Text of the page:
I really like the design of this one — nice colors. And look at the swirling ocean! On the front you only have a window for the capital and flag. On the back, you’ll learn about the weather, population, area, and principal industries. There are also many comparisons to features in the United States. “The Amazon River is 1,000 miles longer than the Mississippi River.” My favorite, of course, is “Some of the Silver Pits [yes, capitalized] of Peru are large enough to swallow San Francisco, California.” !
In addition to information about weather and such, you’ll see a fine Carnation dairy product featured (but not for every country). This really is one of the nicest looking wheels around.
Hey, everyone. Welcome back (to me, at least). We have two — count ‘em — two new wheels! These came to us courtesy of Brian of Dallas.
These sport the odd measurements of 8.75 by 11.125 inches (and still a bit odd when measured metrically). They’re made of sturdy cardboard and have nifty plastic arms to assist in your calculations. My favorite thing about these wheels, aside from their obvious beauty, are the labels with names like “Micro-Henrys”, “Micro Farads” and “Megohms”. I think The Micro-Henrys would be a good name for a band.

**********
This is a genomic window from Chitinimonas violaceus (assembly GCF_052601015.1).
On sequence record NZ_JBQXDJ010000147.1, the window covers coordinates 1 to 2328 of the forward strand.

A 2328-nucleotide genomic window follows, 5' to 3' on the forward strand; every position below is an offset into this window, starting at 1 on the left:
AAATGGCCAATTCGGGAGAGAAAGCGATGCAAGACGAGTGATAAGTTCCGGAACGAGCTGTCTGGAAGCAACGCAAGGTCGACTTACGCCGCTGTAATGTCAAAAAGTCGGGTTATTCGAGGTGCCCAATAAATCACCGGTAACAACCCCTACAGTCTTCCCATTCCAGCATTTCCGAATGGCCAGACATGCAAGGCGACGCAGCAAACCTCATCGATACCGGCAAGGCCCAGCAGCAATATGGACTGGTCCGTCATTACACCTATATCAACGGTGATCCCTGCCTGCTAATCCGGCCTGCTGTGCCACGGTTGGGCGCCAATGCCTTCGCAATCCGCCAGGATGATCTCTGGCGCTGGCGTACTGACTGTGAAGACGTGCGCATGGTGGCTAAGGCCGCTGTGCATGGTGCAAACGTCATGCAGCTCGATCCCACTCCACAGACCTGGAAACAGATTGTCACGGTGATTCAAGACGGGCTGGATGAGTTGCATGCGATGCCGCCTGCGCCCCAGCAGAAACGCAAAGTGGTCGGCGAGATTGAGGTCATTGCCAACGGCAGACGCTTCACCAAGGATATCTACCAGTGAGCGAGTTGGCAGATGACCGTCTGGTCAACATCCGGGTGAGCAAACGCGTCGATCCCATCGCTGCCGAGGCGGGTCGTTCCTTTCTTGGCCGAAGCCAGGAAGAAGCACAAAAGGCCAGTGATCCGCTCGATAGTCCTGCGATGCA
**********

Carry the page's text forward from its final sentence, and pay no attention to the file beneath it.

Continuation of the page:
These were produced by The American Radio Relay League, Inc. and bear a 1932 copyright date. It’s almost impossible to see the very nice logo of the Relay League, so I’ve done a little drawing for you. And guess what? The League is still around, but it’s now called The National Association for Amateur Radio and they have the same logo! Their website says, “Join our circle! ARRL Members Get it All!” [random capitals theirs]. They offer a leaflet titled, “Scouting and Amateur Radio: Explore the Ultimate Wiresles Connection!”
This was given to us many years ago by a friend and I don’t think I’ve posted it here before. This eight-inch wheel is made of a heavy, but oddly flimsy, cardboard. In case you haven’t already figured it out, it’s intended for satirical purposes only. I guess it’s okay. It doesn’t have much lasting appeal. I do, however, applaud the manufacturer for making use of wheel technology. There’s not enough of that these days.
Happy New Year!
We have acquired a new wheel! I think we picked this one up in Hobbs, New Mexico. It measures 6.25 inches across and has a 1984 copyright date.